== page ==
Note to self:

The PISS is a magical thing I came up with using a bog standard off the shelf outboard mixer along with the telephone hybrid to perform a few different functions including mix-minus, mono feed to the console, and stereo feed for recording (jock on one channel, caller on the other) to a computer for polishing up and re-airing later. I should really make a proper CAD diagram of this, but come on man it’s called the PISS, and it’s going riiiight in the shitpost category on this blog. The REC switch box thing is there because the USB interface in use was in the Arrakis MARC-16 console AND LET US NEVER SPEAK OF THAT SHITTY THING AGAIN

Better late than never– the arcy sparky harmonic filter

I forgot to post this over a year ago…

So we were working on the old Continental Electronics 816R that sadly later got nuked by the Carr Fire when we heard a voice come out of the power amplifier.

Uhhh, FM transmitters don’t usually do that.

In addition it kept arcing plate voltage to ground with an irritating snapping sound and restarting repeatedly so it needed some work.


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Caution: cuteness ahead!

I came home and found this happy crescent roll on my pillow

She started to stick out a paw and I put my hand near it and she put her little peet on my hand and pulled it closer

Then I found myself confused as suddenly there was a big shrimp on the pillow

Eventually we were treated to some major sleepy happy kitty action

And once again I foolishly placed my hand under her little chin aaaaaand zonk I’m a kitty pillow

The Sprint Magic Box

It’s long been my opinion that Sprint’s network is basically a stack of weird LTE extender technologies stacked in a trenchcoat pretending to be a network.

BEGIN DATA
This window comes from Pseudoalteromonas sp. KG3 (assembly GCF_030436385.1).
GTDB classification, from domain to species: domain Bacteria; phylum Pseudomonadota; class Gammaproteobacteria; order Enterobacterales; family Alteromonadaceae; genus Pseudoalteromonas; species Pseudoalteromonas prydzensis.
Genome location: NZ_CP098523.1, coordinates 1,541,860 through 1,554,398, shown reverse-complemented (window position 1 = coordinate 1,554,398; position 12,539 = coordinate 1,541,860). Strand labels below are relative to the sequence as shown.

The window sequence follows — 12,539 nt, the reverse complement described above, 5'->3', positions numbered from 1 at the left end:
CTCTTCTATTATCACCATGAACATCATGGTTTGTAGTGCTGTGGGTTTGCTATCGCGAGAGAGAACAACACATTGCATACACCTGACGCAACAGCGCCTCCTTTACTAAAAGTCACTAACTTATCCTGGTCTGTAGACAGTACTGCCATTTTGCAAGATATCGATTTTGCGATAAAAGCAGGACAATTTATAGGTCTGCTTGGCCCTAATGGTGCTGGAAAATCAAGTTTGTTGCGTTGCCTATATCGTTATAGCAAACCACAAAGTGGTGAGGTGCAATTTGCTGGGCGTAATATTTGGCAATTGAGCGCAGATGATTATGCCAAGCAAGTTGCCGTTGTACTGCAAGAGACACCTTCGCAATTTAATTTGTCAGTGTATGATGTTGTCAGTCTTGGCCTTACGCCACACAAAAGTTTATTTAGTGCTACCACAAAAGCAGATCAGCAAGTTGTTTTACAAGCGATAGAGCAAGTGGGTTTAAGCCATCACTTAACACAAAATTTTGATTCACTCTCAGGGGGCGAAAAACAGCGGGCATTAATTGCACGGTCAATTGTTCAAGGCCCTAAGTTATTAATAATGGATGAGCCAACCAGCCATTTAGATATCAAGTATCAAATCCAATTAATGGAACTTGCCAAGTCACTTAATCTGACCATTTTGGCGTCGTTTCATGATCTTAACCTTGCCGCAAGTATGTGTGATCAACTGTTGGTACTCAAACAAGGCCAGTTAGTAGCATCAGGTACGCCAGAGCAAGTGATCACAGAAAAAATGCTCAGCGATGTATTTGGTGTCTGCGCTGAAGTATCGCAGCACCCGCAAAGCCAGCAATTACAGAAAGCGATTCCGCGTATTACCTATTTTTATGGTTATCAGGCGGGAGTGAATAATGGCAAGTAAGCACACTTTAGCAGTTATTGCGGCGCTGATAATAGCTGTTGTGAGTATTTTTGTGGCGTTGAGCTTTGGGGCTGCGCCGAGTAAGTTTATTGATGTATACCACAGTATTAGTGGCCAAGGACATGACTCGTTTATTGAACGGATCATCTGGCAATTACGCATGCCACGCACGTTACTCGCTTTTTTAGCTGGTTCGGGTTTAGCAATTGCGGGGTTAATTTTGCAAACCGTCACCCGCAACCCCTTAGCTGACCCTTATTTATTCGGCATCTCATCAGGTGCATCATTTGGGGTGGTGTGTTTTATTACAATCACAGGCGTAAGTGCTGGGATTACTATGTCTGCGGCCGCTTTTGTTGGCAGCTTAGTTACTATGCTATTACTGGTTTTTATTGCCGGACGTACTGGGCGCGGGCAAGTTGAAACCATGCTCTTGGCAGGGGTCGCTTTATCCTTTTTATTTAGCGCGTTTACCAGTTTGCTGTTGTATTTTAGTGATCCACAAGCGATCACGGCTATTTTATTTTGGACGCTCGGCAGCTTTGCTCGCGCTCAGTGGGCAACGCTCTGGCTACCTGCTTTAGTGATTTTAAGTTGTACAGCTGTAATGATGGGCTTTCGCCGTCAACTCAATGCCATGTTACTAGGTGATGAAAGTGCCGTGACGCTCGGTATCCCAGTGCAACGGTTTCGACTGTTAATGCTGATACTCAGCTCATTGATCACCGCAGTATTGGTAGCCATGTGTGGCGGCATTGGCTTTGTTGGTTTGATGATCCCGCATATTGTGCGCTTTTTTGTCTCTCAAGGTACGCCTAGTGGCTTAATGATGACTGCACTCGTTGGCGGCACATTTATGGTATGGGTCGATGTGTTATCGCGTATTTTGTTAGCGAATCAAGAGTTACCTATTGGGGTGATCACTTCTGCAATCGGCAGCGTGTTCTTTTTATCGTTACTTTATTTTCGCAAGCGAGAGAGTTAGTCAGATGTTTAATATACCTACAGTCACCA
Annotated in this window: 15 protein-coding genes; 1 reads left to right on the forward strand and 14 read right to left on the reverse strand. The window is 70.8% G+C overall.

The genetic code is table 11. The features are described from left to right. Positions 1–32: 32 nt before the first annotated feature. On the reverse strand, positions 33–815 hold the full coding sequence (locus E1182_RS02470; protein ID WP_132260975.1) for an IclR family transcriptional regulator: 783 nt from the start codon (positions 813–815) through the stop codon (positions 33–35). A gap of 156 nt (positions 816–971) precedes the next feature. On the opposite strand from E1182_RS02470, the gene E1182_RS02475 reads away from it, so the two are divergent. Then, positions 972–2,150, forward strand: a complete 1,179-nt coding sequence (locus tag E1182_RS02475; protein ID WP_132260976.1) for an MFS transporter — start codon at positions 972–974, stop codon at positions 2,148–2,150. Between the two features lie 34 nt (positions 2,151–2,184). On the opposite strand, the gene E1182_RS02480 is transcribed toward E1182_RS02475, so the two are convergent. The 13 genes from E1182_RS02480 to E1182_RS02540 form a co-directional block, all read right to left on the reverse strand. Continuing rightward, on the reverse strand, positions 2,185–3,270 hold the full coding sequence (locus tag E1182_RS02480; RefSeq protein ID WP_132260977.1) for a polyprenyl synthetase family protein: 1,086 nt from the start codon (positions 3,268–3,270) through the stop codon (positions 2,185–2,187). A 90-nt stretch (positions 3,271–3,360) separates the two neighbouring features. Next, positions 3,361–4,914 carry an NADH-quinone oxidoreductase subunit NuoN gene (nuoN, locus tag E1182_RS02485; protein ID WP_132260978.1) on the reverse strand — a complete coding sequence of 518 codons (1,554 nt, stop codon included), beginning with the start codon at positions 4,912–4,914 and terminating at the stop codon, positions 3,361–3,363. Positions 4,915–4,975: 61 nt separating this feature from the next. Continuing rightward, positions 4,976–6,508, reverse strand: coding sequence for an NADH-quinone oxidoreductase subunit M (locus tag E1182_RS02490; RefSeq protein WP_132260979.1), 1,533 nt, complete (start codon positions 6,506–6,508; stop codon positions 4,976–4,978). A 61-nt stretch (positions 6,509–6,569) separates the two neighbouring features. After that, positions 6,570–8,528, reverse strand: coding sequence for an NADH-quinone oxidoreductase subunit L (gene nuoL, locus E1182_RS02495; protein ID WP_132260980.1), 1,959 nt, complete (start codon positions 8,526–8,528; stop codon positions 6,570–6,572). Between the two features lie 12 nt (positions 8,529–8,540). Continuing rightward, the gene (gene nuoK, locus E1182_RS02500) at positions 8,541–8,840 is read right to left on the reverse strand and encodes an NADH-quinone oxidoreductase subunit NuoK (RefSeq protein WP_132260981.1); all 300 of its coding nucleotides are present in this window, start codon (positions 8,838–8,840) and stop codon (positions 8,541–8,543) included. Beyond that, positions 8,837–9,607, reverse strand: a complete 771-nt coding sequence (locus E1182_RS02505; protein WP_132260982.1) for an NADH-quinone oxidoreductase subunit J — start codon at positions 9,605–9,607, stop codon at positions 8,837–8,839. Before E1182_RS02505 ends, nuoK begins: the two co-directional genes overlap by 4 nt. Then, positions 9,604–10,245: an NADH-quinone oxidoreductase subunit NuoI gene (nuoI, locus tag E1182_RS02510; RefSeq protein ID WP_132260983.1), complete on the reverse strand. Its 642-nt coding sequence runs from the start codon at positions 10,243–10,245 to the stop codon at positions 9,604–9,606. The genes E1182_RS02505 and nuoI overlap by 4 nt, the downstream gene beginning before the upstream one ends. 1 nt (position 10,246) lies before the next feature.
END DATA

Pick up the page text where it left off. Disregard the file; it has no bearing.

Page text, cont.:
They started out with some very curious CDMA sites, then upgraded to LTE, working alongside Ericsson.

Alongside their EvDO “3G” network, they offered the Airave device, which was a home bridge device that offered a femtocell connected to your existing home internet to improve service in areas where it’d otherwise be weak.

The latest take on this is the “Magic Box” which is a small LTE repeater/extender.

I found one in a junk shop and pulled the covers to reveal the “magic”.

Top of the unit showing the GPS antenna. The device is intended to stand in a window with this up and facing the glass. It’s really meant to sit in a window, as the donor antennas to connect to the existing LTE network are all on the back side…

I believe this is an array of 800 MHz and 2.5 GHz panel antennas. Not sure if this unit also uses the 1.7 GHz band.

On the side that faces the user, there’s a smaller 2.5 GHz panel, and a set of WiFi antennas. The black pad is just foam to support the cool e-paper display…

The big capacitive sensor on the bottom front is the wake-up button you use to start the unit.

Unfortunately that’s as far as it’ll get, as Sprint has allowed their service to degrade to non-existent in my city.

You can often get the display to do stupid things showing some basic widgets as it glitches out.

There is no Ethernet jack on this unit. Some hackers have reported the presence of a 3 pin serial header to get in to the bootloader, but I’m not sure where this lives – further disassembly may be needed.

It’s also documented that there’s a tamper detection system built in to prevent the device for being modified to do Evil Things to the network and/or users’ data.

It’s an interesting device, and I find myself wondering what the performance of those antennas is. They’re pretty impressive and would certainly net you more signal than the tiny stripline antennas inside your handheld device!


I can’t even. The wall shaker A/C was iced over when I got to the site and a mix of frost and mildew was coating the front grill. I set it to fan only and let it sit there and think about what it had done while I went up to the Ace Hardware and got some coil cleaner. Here it is initially, after most of the ice melted.